Kenya ruling that corruption suspect must step down seen having wider impact
NAIROBI (Reuters) - A Kenyan judge's ruling that a county governor accused of corruption must step aside pending his trial could have widespread ramifications in the country, where senior officials are often charged with graft but rarely convicted.
Governance experts said on Monday that last week's ruling could serve as a precedent in other high profile corruption cases, possibly leading to senior officials being removed from their jobs while they fight graft allegations.
Moses Lenokulal, the governor of Samburu County in central Kenya, was charged in May with corruption and unlawful acquisition of public property. Last Wednesday, High Court Judge Mumbi Ngugi ruled that Lenokulal can visit his office only with the authorisation of the Ethics and Anti-Corruption Commission, a government anti-graft watchdog.
The ruling was the first specifying what actions state officers should take once charged, said Wanjiru Gikonyo, the head of a Kenyan governance group, the Institute for Social Accountability.
"Let them step aside. In this case the judge has started with those with the most responsibility, and it's a good thing," she told Reuters.
The government watchdog, the EACC, said on Twitter: "Following this ruling, it will no longer be business as usual for constitutional office holders facing criminal charges of corruption and economic crimes."
But some said accused officials would find a way around it.
"It is still a ruling that is subject to appeal. People may go to court and appeal it. It still has some lacunae, loopholes that people can make use of and defend their seats," said Caleb Amisi, an opposition lawmaker.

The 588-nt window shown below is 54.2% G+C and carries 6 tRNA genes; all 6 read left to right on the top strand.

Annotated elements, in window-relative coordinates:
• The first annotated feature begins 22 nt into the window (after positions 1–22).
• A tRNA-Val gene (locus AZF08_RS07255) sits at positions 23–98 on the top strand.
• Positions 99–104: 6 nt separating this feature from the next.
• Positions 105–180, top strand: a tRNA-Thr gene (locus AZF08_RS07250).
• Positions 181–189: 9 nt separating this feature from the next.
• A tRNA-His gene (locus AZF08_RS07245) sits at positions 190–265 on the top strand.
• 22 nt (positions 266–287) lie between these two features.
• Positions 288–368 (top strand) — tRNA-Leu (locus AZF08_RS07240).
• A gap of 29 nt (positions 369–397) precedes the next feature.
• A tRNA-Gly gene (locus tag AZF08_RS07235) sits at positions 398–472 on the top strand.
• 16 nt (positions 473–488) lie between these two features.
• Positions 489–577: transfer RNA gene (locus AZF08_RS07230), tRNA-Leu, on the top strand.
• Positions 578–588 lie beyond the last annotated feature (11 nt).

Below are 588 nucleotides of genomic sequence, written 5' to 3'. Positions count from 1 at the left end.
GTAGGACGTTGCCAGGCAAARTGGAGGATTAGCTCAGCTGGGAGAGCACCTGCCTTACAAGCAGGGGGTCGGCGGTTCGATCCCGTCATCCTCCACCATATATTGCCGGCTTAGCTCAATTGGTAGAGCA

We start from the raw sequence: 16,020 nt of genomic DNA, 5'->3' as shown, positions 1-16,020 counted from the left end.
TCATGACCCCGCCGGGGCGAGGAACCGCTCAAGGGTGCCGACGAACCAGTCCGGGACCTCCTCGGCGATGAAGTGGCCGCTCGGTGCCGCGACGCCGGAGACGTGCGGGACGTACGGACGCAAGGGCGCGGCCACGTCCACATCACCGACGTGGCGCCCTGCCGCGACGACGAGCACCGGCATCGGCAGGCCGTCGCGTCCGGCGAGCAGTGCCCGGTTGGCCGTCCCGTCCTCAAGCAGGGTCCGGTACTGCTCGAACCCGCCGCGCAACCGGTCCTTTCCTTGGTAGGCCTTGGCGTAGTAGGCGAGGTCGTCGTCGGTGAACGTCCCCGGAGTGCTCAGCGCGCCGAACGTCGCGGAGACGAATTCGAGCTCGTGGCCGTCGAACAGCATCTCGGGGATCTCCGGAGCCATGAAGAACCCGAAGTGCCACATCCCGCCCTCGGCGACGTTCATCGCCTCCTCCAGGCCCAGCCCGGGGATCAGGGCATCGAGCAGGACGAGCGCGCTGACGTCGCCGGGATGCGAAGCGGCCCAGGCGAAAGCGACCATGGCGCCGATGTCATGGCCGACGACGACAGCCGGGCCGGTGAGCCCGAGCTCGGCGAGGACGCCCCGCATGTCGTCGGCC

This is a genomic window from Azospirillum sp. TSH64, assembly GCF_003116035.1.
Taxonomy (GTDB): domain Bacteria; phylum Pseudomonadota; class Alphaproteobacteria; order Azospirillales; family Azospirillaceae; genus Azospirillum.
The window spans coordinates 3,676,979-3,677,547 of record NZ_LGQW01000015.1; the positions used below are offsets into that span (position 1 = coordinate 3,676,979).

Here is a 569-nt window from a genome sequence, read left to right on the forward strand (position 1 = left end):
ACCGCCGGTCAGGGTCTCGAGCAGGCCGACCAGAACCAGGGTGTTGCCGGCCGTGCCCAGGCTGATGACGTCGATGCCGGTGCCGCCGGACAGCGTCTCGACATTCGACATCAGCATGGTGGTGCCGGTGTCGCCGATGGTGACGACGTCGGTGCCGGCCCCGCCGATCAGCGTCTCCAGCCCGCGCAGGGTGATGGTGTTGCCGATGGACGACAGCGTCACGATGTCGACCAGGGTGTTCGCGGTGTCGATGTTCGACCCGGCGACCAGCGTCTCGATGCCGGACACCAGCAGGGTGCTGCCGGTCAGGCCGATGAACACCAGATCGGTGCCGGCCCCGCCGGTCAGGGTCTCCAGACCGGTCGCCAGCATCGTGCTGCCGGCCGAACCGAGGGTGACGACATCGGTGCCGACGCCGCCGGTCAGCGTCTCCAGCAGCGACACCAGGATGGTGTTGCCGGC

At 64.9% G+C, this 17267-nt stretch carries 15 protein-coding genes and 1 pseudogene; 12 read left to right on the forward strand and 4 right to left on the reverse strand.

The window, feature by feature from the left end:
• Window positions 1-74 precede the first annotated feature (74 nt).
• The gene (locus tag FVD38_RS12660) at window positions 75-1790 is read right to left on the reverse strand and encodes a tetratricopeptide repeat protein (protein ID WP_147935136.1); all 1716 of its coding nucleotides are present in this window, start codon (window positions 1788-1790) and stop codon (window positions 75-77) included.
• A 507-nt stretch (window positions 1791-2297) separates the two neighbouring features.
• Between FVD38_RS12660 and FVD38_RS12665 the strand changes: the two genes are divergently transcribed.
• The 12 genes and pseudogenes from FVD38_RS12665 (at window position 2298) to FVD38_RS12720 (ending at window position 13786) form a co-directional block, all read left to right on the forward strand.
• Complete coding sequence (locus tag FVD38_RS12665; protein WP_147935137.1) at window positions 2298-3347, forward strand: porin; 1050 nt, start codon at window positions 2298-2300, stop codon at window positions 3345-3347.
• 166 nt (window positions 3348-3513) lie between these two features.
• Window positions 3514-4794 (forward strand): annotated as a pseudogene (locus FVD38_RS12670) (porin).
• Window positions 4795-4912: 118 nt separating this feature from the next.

Last week, Finance Minister Henry Rotich and other officials were charged with financial misconduct, marking the first time police have arrested a sitting finance minister. They all pleaded not guilty.
Critics have accused President Uhuru Kenyatta of failing to deal with corruption during his first term, despite his promises to do so when he was first elected in 2013. Now more people are being charged, but successful prosecutions are still rare.
Hundreds of top government officials and business people are facing various charges related to corruption. Among those whose trials are ongoing are the former chairman of the National Land Commission, the managing director of the Kenya Railways Corporation, the deputy chief justice, the CEO of Kenya Power and the head of Kenya Pipeline Company.
On Monday, another governor, Ferdinand Waititu of Kiambu County, was charged in an anti-corruption court in Nairobi alongside his wife and other senior county government officials.
They all pleaded not guilty to the charges, which include conflict of interest, abuse of office and dealing with suspect property. Anti-Corruption Magistrate Lawrence Mugambi's ruling on bail in the case is due on Tuesday.
The case will be the first big test of whether last week's ruling will serve as a precedent, leading to other officials being barred from office while awaiting trial.
Already three other governors have corruption cases against them in court. Another four are being investigated on suspicion of graft.
(Reporting by George Obulutsa and Humphrey Malalo; Editing by Peter Graff)